arly in February, the nearly-500-foot-high San Rafael Waterfall in Ecuador—the tallest in the South American nation—appears to have disappeared. But why?
The iconic fall is found along the route of the Coca River at the intersection of the Andes Mountains and the Amazon Basin.
According to Mongabay, a sinkhole appeared in the riverbed several feet upstream, diverting water away from the original fall location, and forming three smaller waterfalls slightly upstream.Coronavirus Is Having a Major Impact on the EnvironmentREAD MORE
Why the sinkhole appeared, however, has remained something of a mystery. Some experts think that the hole formed as a result of natural processes, while others argue that humans may be partly to blame.
Alfredo Carrasco—a geologist and former secretary of Natural Capital at Ecuador’s Ministry of Environment—is one of those scientists who thinks that the appearance of the sinkhole is a natural phenomenon, given that the river is located in an area of significant seismic and volcanic activity.
“There are many quite intense earthquakes here. In March 1987, a very strong one appeared that caused tremendous damage to the trans-Ecuadorian oil pipeline that passes right through it,” Carrasco told Mongabay. “For me, the phenomenon [the collapse of the waterfall] is eminently of natural origin.”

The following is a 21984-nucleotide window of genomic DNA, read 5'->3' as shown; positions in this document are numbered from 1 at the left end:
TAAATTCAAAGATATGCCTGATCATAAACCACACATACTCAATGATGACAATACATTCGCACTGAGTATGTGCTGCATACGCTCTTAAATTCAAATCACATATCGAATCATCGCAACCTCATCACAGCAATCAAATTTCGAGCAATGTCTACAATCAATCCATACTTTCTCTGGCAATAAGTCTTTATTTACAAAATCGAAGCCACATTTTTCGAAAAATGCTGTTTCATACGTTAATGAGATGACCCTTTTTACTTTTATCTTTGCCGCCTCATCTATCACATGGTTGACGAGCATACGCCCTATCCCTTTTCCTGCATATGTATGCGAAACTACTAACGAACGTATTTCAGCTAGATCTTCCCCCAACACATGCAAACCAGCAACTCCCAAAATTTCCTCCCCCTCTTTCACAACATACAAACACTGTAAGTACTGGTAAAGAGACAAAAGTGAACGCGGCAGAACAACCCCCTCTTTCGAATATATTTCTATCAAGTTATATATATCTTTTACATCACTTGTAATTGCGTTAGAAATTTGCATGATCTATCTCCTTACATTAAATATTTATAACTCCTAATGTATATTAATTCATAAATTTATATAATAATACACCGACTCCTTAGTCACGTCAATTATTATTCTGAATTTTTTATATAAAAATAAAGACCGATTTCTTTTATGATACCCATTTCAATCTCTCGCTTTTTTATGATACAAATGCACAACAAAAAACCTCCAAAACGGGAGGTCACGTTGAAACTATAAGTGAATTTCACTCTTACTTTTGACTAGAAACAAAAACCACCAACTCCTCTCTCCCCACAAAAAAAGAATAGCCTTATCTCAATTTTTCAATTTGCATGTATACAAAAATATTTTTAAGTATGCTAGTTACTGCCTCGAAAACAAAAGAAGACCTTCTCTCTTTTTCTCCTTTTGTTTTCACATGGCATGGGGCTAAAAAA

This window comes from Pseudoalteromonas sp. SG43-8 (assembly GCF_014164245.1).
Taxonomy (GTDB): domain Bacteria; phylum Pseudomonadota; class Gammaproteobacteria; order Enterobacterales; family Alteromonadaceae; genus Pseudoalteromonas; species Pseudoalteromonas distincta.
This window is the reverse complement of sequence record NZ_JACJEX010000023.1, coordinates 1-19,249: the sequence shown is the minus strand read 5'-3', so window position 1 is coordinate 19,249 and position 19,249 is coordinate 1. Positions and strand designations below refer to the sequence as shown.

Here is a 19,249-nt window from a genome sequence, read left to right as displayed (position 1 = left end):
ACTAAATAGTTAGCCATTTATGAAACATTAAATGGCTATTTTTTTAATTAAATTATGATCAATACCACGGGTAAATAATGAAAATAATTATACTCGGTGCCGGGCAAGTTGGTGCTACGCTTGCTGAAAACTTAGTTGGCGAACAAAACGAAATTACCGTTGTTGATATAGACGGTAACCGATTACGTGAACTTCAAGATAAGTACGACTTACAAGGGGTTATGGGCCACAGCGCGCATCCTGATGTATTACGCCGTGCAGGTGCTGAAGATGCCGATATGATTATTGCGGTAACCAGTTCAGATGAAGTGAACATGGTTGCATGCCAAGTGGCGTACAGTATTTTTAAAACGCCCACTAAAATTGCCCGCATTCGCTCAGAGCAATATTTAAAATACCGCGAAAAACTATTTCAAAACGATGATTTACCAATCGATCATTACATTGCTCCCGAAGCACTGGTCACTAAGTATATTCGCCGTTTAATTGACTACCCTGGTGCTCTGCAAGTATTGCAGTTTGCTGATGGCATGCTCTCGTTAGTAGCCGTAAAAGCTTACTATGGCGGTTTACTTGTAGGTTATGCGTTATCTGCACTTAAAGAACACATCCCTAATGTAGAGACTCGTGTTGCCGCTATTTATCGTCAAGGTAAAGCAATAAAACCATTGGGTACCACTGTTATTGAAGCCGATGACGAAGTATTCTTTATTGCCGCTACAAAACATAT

However, other researchers such as Emilio Cobo—coordinator of the South America Water Program at the International Union for the Conservation of Nature (IUCN)—point to the potential influence of nearby hydroelectric plant located upstream, which was inaugurated in 2016.
“A waterfall that has been there for thousands of years does not collapse, coincidentally, a few years after opening a hydroelectric project. These are processes that are in scientific papers and there is sufficient evidence that a dam can cause effects of this type on a river,” Cobo told Mongabay.
Jorge Celi, director of the National Water Reference Laboratory at the Ikiam Amazon Regional University, also thinks the construction of the dam may have had a role to play in the appearance of the sinkhole.
“What happened is not common, it should happen once every 1,000 years, but I think it’s a process that is accelerated a bit more by human activities in the basin,” Celi told Mongabay.
The hydroelectric plant—which is located around 12 miles upstream from the original fall location—could be trapping sediments from the river.
“When a river loses sediments, water increases its erosive capacity, an effect called ‘hungry waters,'” Cobo said. “All rivers carry eroded sediments from the soils and rocks on which they pass. All dams and reservoirs trap part of this sediment, especially heavy materials, and thus deprive the downstream river of its normal sediment load.”
This so-called “hungry water” will readily absorb sediments to recover those lost by eroding the river beds and banks, in a process that could have contributed to the opening of the sinkhole, according to Cobo. However, scientists say an in-depth investigation is required to determine what truly caused the sinkhole to open.